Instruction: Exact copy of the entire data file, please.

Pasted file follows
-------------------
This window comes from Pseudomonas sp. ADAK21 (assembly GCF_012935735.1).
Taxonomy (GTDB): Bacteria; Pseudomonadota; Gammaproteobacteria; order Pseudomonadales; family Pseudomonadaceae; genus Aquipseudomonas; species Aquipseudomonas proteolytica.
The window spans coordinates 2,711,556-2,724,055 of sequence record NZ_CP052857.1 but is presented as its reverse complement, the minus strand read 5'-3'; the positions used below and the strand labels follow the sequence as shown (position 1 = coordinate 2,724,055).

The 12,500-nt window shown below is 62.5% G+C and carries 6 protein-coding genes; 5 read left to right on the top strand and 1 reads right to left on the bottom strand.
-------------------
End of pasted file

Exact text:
This window comes from Pseudomonas sp. ADAK21 (assembly GCF_012935735.1).
Taxonomy (GTDB): Bacteria; Pseudomonadota; Gammaproteobacteria; order Pseudomonadales; family Pseudomonadaceae; genus Aquipseudomonas; species Aquipseudomonas proteolytica.
The window spans coordinates 2,711,556-2,724,055 of sequence record NZ_CP052857.1 but is presented as its reverse complement, the minus strand read 5'-3'; the positions used below and the strand labels follow the sequence as shown (position 1 = coordinate 2,724,055).

The 12,500-nt window shown below is 62.5% G+C and carries 6 protein-coding genes; 5 read left to right on the top strand and 1 reads right to left on the bottom strand.